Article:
Most cannabis growers in Colorado have been using water in order to grow their marijuana plants without running into water law issues. This is because these grow facilities most likely use municipal water, whereas High Valley is asking Division 5 to approve an entirely new water right. The application includes approval for a groundwater water right, a surface water right, a water storage right, and a plan for augmentation and exchange. The company has sought water rights for exchange and augmentation from two other water districts, in order to safeguard its ability to access water rights in times of scarcity. Currently, High Valley has an existing domestic well on site and two irrigation ditches that already provide water to its operations.
In sum, water is a state resource and under the Colorado constitution, “[t]he right to divert the unappropriated waters of any natural steam to beneficial uses shall never be denied.” However, the water right High Valley wishes to receive is for a novel purpose: growing state-legal, yet federally-illegal marijuana. Thus, whether Division 5 officials will deny the company its sought water rights remains unseen, but the decision could spur wide-ranging repercussions for Colorado’s entire marijuana industry.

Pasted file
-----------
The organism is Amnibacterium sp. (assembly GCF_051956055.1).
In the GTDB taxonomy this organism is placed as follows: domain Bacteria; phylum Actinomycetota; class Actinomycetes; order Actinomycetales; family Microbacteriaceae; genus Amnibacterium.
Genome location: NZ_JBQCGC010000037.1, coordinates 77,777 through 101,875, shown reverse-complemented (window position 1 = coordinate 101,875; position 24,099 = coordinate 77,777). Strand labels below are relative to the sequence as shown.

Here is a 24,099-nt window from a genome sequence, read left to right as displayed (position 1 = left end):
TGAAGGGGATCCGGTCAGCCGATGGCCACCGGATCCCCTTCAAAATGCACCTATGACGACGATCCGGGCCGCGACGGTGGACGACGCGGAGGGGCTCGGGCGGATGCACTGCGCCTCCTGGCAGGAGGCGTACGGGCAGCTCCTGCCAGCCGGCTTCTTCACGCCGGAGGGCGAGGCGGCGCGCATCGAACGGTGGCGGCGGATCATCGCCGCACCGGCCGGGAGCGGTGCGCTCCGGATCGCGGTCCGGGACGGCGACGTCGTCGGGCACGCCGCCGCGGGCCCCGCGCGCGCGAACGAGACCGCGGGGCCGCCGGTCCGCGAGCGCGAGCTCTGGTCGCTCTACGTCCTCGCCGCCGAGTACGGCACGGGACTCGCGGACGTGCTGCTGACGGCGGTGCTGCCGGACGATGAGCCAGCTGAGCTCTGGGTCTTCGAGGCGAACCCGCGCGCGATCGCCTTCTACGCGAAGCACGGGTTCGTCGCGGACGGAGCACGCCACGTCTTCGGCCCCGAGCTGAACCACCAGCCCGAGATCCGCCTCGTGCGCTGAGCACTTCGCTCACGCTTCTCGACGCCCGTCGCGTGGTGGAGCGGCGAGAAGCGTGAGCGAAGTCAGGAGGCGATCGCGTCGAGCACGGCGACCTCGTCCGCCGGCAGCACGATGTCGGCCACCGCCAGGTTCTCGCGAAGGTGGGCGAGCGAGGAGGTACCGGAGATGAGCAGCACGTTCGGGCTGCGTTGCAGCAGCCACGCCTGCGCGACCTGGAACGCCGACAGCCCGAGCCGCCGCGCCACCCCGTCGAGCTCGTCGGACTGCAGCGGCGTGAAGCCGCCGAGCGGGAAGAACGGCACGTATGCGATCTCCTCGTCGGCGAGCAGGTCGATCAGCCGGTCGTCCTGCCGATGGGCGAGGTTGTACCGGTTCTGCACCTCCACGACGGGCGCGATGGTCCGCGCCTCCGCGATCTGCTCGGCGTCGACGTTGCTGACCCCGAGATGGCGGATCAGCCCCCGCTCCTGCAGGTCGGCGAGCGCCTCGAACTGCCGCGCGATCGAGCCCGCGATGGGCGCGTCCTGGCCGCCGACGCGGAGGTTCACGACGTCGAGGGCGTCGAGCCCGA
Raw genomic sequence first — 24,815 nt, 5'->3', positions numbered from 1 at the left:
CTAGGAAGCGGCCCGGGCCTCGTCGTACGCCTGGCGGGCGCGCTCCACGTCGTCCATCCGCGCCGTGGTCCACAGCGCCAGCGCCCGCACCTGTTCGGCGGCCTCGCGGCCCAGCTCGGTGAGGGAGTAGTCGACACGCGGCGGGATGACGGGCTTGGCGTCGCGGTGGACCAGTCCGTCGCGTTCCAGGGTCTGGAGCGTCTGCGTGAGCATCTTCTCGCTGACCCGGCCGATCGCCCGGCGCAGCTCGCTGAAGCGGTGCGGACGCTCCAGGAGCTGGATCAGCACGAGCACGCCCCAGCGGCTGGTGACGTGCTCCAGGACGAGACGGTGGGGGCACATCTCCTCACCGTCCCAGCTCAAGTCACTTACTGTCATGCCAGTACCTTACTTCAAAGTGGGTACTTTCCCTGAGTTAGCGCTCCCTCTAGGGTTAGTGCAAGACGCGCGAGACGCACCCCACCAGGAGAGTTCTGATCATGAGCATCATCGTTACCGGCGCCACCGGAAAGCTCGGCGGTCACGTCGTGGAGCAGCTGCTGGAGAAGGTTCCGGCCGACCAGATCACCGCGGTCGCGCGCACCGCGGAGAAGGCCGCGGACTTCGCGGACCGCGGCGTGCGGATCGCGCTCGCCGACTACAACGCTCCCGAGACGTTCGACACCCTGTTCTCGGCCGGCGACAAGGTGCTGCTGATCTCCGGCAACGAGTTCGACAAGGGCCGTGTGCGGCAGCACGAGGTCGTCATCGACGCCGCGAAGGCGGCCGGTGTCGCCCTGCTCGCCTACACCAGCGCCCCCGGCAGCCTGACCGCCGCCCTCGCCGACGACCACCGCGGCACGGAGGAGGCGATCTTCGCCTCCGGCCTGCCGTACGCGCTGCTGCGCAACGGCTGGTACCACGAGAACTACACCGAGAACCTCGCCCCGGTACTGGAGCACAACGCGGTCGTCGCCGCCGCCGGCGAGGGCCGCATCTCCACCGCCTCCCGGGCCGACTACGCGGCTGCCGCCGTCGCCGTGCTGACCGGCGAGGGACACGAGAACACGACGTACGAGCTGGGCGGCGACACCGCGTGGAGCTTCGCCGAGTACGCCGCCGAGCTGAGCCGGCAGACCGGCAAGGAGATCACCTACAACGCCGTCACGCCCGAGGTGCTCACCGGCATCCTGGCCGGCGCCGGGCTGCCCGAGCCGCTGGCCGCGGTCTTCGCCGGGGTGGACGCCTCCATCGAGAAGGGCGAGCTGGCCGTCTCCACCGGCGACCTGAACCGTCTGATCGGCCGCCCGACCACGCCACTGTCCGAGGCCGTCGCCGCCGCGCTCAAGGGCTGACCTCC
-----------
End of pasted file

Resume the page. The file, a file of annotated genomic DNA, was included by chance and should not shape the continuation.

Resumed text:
Coincidently, the Roaring Fork Club, one of High Valley’s neighbors and an opposer in the grow operation’s water application, was also at the center of another significant Supreme Court decision on the limits of beneficial use. In 2015, the Court held in St. Jude’s Co. v. Roaring Fork Club, LLC, the Court held that fly-fishing failed to constitute a beneficial use under the very same statutory definition High Valley is arguing over. In that decision, the Court wrote that the club’s proposed “uses” of the water could not be considered a beneficial use because the only purpose its application provided was the unquantifiable subjective enjoyment of the club’s guests. Thus, the club was denied a new appropriation of “aesthetic, recreation and piscatorial (fishing)” water rights for its private fly-fishing stream. While Roaring Fork Club’s opposition statement does not touch on the beneficial use issue, it does argue that approving High Valley’s application could potentially injure its own vested and conditional water rights.